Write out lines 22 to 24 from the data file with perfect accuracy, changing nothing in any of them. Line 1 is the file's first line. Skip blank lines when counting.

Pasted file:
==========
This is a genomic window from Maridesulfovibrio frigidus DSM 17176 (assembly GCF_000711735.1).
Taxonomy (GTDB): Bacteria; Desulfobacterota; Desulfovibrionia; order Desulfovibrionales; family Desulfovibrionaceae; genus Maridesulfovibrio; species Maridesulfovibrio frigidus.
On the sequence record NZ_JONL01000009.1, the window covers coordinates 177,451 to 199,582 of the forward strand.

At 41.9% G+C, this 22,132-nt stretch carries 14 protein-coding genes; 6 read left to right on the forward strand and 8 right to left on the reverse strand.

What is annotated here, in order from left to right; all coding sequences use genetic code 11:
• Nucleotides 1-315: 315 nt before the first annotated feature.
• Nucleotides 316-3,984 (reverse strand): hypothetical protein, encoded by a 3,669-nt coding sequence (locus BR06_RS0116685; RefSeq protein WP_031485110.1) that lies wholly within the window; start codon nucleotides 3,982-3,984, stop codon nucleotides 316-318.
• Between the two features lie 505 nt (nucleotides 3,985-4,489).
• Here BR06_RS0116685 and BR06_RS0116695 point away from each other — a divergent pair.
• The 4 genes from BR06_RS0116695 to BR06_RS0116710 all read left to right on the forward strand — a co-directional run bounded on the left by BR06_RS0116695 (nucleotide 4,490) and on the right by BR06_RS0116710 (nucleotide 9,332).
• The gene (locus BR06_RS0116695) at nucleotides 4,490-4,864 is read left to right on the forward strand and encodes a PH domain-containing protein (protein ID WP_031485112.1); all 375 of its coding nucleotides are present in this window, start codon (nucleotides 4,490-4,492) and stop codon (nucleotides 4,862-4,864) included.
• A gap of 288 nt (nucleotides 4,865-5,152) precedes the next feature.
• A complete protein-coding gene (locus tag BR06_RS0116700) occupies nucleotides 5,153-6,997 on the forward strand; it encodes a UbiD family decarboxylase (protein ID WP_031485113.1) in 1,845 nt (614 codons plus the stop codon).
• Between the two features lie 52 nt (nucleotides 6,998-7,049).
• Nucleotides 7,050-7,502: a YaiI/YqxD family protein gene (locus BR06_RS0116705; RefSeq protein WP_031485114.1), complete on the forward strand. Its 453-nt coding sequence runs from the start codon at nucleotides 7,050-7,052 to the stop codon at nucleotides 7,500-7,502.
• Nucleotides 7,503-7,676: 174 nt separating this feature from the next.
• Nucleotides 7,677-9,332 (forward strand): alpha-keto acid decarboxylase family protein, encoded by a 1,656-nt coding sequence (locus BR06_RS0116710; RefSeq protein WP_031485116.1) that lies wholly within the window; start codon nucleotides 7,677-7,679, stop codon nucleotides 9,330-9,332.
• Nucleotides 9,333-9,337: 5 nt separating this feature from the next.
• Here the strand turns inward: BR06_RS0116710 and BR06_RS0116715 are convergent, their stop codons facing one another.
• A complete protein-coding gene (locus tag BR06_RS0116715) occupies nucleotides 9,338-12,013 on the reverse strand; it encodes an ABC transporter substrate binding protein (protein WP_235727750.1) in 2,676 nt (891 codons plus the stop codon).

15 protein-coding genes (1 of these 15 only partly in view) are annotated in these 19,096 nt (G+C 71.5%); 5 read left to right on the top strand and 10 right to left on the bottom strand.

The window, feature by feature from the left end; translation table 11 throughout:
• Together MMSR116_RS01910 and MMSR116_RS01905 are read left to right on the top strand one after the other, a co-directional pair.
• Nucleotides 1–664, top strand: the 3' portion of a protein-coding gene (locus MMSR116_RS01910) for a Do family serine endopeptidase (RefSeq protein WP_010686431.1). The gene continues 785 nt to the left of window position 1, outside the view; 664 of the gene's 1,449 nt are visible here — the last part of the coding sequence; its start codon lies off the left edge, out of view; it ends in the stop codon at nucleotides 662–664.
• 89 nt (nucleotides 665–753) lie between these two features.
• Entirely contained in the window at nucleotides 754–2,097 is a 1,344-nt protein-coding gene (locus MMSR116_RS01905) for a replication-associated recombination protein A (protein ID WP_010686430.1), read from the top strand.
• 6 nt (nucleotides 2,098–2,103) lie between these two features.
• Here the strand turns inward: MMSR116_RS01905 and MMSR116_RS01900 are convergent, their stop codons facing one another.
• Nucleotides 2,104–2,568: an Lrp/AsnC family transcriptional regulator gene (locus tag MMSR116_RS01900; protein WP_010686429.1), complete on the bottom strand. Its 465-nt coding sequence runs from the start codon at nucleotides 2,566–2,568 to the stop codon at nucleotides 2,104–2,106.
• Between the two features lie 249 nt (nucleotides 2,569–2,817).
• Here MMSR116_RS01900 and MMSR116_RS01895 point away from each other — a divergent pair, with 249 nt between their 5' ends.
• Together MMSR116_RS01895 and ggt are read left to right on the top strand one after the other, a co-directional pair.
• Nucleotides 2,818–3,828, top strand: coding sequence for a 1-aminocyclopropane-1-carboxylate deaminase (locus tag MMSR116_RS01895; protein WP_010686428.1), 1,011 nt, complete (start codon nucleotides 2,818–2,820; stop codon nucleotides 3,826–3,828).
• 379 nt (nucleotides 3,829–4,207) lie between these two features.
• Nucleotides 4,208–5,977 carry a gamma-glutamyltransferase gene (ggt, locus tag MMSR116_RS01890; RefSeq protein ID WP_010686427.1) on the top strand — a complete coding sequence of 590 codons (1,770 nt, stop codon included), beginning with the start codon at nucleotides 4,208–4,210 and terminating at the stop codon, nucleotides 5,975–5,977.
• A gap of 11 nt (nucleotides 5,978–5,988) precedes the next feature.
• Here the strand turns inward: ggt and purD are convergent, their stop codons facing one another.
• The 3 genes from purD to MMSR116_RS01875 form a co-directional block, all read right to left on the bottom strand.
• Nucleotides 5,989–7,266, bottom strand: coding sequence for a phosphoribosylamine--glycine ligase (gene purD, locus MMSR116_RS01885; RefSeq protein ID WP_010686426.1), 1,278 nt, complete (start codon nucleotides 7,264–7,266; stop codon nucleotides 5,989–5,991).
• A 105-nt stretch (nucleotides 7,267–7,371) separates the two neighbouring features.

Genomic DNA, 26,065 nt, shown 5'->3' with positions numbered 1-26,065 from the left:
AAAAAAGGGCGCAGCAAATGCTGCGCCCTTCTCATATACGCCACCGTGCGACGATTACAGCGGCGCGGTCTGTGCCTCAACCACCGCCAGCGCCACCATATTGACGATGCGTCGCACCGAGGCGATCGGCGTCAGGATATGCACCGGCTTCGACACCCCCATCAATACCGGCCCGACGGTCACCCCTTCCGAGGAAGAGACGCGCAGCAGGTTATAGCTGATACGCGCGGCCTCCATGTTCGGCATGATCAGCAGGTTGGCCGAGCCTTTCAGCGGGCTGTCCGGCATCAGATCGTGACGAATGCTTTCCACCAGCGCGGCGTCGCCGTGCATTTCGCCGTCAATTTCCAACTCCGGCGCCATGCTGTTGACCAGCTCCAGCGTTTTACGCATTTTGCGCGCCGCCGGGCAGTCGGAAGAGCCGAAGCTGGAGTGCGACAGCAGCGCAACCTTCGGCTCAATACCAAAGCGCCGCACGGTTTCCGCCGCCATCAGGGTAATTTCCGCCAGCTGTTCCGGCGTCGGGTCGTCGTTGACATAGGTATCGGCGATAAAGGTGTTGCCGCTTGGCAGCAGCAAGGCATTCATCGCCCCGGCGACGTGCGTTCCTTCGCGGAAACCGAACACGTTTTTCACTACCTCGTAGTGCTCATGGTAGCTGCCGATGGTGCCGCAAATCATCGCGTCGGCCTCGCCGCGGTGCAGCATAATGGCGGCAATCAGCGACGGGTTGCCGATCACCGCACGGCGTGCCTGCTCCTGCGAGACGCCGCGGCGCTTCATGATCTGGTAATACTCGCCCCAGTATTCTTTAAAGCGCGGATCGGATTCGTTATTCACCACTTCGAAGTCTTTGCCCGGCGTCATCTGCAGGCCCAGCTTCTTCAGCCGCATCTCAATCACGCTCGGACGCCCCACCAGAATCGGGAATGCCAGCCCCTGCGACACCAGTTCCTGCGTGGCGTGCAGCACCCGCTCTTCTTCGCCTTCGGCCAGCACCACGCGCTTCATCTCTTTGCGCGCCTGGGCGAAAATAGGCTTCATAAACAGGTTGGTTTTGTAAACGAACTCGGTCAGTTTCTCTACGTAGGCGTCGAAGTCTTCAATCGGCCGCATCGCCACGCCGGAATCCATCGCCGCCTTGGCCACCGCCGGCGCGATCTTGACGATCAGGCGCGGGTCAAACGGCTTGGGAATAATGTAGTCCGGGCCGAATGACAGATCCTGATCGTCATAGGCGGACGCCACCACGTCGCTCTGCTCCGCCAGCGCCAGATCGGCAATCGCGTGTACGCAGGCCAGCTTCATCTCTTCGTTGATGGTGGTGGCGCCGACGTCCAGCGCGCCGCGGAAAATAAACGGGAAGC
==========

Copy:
The window, feature by feature from the left end; translation table 11 throughout:
• Together MMSR116_RS01910 and MMSR116_RS01905 are read left to right on the top strand one after the other, a co-directional pair.
• Nucleotides 1–664, top strand: the 3' portion of a protein-coding gene (locus MMSR116_RS01910) for a Do family serine endopeptidase (RefSeq protein WP_010686431.1). The gene continues 785 nt to the left of window position 1, outside the view; 664 of the gene's 1,449 nt are visible here — the last part of the coding sequence; its start codon lies off the left edge, out of view; it ends in the stop codon at nucleotides 662–664.